If you’re in a group, have members contribute three nouns each on strips of paper. Place them all face down in three separate piles and have each person pull one word from each group. You can do this by yourself too. Just generate the different nouns and randomly select one from each group.
This exercise frees you from your usual writing and encourages you to make unusual connections and exercise your sense of whimsy. My colleague Richard Smith and I participated in a writers’ group that used these three-word prompts, so I asked him what he liked about them. He responded, “There’s a big difference between ‘write something for next week’ and ‘write something for next week that has a person, and a place, and a thing in the story.’ The exercise gives you a foundation on which to build your story, poem, or play without having to come up with everything from scratch.”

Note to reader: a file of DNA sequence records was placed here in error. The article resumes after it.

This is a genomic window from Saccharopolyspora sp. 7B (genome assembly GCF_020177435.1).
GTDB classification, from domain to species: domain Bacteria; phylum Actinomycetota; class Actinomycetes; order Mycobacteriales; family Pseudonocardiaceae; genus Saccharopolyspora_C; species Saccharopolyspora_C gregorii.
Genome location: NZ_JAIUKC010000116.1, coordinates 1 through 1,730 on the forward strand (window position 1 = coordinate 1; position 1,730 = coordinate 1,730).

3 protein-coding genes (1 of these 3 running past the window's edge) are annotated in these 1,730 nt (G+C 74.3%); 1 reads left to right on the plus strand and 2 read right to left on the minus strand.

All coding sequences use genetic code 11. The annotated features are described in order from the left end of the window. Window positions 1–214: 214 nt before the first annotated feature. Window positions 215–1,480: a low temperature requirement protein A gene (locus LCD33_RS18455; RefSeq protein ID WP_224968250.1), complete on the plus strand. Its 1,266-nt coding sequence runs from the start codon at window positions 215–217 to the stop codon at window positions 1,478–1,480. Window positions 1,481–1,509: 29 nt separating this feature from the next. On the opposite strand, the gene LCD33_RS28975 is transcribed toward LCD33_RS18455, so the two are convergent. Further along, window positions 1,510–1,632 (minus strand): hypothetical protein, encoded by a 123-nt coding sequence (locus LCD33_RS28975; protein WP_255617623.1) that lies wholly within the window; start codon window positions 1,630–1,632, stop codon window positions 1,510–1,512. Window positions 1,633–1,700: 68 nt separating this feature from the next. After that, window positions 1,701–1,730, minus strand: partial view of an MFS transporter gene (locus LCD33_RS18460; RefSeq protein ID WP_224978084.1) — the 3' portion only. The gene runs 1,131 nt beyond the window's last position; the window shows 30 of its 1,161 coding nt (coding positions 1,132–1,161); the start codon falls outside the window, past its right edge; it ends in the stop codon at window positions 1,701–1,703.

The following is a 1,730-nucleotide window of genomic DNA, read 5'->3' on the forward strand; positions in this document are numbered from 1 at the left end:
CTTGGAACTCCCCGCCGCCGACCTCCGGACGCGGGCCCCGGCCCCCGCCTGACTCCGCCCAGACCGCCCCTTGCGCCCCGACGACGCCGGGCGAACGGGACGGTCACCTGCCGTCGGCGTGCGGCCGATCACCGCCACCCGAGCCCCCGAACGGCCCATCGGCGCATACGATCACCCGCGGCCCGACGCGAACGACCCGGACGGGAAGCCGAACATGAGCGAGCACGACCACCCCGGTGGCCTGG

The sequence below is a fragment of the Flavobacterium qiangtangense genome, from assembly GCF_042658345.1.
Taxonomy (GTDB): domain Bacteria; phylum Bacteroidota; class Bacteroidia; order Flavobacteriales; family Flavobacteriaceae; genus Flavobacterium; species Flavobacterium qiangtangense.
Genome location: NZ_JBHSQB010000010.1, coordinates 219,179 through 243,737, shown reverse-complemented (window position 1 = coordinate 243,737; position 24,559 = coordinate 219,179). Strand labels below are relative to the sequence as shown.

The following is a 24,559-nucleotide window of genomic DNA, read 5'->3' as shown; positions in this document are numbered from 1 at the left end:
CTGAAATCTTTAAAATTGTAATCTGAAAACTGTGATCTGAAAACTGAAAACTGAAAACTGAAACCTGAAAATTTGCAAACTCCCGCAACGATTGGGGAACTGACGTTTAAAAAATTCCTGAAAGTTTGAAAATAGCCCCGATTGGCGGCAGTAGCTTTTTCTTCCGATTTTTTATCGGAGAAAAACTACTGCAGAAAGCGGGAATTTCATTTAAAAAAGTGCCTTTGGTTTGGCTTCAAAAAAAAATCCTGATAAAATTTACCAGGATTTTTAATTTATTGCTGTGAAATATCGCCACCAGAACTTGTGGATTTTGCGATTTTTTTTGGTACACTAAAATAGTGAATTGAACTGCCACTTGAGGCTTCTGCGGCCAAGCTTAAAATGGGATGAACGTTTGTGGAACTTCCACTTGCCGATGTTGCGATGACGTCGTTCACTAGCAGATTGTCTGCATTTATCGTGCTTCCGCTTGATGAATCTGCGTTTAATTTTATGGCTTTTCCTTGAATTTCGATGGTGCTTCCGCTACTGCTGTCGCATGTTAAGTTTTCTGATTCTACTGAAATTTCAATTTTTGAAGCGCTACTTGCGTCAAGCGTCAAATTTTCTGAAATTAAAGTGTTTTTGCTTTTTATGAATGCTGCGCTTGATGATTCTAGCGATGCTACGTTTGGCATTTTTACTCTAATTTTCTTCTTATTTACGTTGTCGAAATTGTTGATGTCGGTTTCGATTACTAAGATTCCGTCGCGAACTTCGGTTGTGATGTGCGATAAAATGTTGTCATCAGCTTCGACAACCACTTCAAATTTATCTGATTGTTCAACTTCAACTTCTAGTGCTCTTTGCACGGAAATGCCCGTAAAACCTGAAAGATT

This exercise turned out to be especially productive for Richard. He wrote a 300-page novel from this three-word prompt: a nurse, Milwaukee, and a beer bottle.
So give it a go. Here’s one to get started: an airline pilot, a carnival, and a rubber duck. Have fun!